A half a century ago, the informal group “Semerka” (The Seven) that was active between 1971 and 1987 was made up by Turkmen artists. The group members were Shammuhamed Akmuhammedov – stage designer, film artist, painter, actor, publicist; Durdy Bayramov – painter, graphic artist; Stanislav Babikov – painter, graphic artist, publicist, stage designer; Kulnazar Bekmuradov – film artist, painter, graphic artist; Chary Amangeldyev – painter, graphic artist and Juma Jumadurdy – sculptor.
Each in the group was a diverse-talented creative person, while gathered together they made up the recognizable vivid image associated with the concept of “Turkmen national school of painting”.
The great influence on this new concept formation was Izzat Klychev’s work who created cardinally different plastics of the pictorial motive and stylistic techniques embodied in his painting series “My Turkmenia”.
The artists of “The Seven” group continued the creative approach of outstanding master, combining the language of postmodernism with the methods of folk arts and crafts. Their work, which largely determined the future development of national art, promoted the prestige of the Turkmen school at the all-Union and international levels.
Klychev’s great popularity opened the way for them, and in 1971, the State Museum of the East in Moscow hosted the exhibition entitled “On the Land of Turkmenia”, after which “The Seven” enjoyed resounding success and became well-known.
Most of the exhibition participants – graduates of creative universities in Moscow and Leningrad – were already familiar to the Moscow audience. Since the mid-1960s, they were active in the exhibition life of Turkmenistan; their canvases largely determined the success of the expositions of the republican departments at the all-Union exhibitions in 1967 and 1969.
While at the exhibition held in 1971, for the first time, they performed as informal creative community, representing a new stage in the development of the Turkmen fine arts, expressed in the deepening of its ideological and imaginative tasks and improving skills. As Russian art critics wrote, “it was a bright expressive art that delighted the public and fellow workers ….”
Residents of Moscow praised the exhibitions of “The Seven”, and, perhaps, if some of artists had decided to move to Moscow or St. Petersburg, he then would become internationally known. However, none of them has never been serious about leaving Ashgabat, Turkmenistan, as it was a home for their souls, it was a Motherland, it was a place of those elusive nuances woven by the “white sun of the desert” that generously nourished their creativity.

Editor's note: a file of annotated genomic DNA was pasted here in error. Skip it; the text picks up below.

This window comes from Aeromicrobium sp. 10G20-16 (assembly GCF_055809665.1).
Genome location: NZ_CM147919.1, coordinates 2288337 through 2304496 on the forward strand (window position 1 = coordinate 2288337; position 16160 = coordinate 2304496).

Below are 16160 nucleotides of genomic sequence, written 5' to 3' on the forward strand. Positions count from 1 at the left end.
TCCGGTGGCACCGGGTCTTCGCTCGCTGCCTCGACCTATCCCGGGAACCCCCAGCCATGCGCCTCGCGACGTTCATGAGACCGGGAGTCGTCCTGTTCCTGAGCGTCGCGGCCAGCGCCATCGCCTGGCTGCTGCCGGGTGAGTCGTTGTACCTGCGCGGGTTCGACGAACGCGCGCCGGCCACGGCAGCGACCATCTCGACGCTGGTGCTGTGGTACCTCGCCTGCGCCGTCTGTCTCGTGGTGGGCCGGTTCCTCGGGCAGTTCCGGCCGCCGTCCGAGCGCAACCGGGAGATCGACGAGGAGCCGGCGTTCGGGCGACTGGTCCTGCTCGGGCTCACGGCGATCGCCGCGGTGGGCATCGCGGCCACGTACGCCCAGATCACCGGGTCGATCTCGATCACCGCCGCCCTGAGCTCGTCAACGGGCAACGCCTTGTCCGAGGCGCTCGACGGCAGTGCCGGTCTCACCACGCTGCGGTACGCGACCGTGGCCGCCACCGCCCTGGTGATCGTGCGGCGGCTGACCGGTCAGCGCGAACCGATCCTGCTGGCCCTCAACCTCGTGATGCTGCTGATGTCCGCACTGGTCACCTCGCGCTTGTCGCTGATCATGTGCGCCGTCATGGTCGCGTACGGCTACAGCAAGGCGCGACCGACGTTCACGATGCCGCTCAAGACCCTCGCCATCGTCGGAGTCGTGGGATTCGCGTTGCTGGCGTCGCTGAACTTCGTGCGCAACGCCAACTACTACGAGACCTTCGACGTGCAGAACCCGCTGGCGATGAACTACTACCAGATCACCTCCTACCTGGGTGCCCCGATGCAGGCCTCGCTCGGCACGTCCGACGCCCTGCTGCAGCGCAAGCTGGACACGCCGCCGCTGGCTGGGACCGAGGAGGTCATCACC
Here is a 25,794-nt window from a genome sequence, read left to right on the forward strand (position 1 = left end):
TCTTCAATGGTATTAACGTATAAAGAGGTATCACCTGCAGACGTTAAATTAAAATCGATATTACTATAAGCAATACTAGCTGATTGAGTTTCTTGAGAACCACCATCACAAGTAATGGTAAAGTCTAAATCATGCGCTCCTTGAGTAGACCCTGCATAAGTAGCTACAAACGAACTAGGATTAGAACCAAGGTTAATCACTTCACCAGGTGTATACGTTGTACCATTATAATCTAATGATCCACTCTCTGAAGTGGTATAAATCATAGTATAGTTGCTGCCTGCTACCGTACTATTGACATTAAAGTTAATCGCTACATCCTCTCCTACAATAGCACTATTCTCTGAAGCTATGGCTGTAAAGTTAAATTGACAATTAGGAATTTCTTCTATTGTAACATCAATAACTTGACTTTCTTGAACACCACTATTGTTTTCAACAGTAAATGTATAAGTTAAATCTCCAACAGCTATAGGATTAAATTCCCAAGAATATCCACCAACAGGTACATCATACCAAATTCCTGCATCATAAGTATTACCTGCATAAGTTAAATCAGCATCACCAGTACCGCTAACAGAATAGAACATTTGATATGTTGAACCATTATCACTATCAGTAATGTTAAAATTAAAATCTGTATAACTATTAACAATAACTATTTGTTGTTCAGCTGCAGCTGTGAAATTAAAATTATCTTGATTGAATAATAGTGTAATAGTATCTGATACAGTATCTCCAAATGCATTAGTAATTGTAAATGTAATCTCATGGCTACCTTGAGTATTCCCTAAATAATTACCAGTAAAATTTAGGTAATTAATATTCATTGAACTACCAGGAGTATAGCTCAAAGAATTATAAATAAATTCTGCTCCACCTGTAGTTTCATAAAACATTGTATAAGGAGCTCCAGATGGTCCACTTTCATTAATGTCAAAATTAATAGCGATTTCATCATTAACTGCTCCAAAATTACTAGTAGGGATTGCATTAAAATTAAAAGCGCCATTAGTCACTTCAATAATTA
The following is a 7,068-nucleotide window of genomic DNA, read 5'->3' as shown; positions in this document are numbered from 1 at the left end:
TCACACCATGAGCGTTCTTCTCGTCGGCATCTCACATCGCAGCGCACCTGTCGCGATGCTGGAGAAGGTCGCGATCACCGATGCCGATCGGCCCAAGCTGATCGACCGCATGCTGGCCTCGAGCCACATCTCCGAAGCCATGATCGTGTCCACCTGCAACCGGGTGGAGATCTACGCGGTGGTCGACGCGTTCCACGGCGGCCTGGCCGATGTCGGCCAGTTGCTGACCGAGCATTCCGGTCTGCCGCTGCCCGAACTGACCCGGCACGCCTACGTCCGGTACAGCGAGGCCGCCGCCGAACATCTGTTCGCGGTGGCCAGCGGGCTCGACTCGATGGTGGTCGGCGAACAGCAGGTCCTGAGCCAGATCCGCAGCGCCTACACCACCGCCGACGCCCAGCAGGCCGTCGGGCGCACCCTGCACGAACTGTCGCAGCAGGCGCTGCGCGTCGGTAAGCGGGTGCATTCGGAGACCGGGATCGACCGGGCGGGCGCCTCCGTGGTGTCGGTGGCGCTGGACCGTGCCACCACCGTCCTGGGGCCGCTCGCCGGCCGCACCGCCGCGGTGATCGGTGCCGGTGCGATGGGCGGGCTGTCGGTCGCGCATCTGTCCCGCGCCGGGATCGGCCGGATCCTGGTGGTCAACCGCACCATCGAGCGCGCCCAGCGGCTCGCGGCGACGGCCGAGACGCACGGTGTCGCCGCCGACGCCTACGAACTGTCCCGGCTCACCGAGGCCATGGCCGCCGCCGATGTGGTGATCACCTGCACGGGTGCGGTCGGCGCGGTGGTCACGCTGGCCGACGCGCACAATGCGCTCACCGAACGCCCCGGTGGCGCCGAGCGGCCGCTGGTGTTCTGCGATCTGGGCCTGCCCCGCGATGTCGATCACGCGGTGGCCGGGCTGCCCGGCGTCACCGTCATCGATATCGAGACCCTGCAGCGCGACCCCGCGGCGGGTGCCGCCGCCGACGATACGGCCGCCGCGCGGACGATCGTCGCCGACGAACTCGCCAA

It was then, at the 1971 vernissage, when the group was regarded as “The Seven” to make the history of world art. The name of the community is a reference to the famous American film “The Magnificent Seven”, one of box-office hit of the 1960s. “The Seven” was the first-ever, perhaps the only, group of artists from Central Asia in the 1970s, as well as one of the few informal art groups in the USSR at that time.
In 1986, the Central House of Artists in Moscow hosted the last exhibition of the group entitled the same as the first one, “On the Land of Turkmenia”. In 2009, the retrospective exhibition of “The Seven” was held at the State Museum of Fine Arts of Turkmenistan. And in 2014, the State Museum of Oriental Art featured the first retrospective exhibition of Turkmen fine art “Melodies of the Turkmen soul” for the last more than forty years, which comprised of the paintings of Izzat Klychev and “The Seven”.
Aleksandr Sedov, Director General of the State Museum of Oriental Art, Doctor of Historical Sciences, one of renowned Russian specialists in the field of ancient history, archeology and numismatics of the countries of the Near and Middle East, Central Asia, wrote in the catalog: “This is not the first time that the State Museum of Oriental Art hosts the fine arts of Turkmenistan. In the now distant 1971, the exhibition “On the Land of Turkmenia”, which became a noticeable event in the cultural life in both Moscow and the whole country, was successfully held in the halls of the museum,. And now, more than forty years later, we had the honor to rediscover the works by artists from independent Turkmenistan to Moscow connoisseurs of the fine work.”
Retrospective exhibitions of “The Seven” in Turkmenistan and Russia have proved the obvious cultural and artistic value of this informal group. If to draw a parallel between Russian and Turkmen culture, then the magnificent “The Seven” of Turkmen artists can probably be compared with The Mighty Handful, a creative community of prominent Russian composers who worked together in St. Petersburg in the late 1850s and early 1860s to create a distinct national style of classical music, or Peredvizhniki, (The Wanderers or The Itinerants), a group of Russian painters, which was formed in the last third of the 19th century and existed until 1923. Like the members of these creative associations, the names of artists of “The Seven” are closely associated with glory of the Turkmen fine arts in one of the brightest periods in the history of national painting.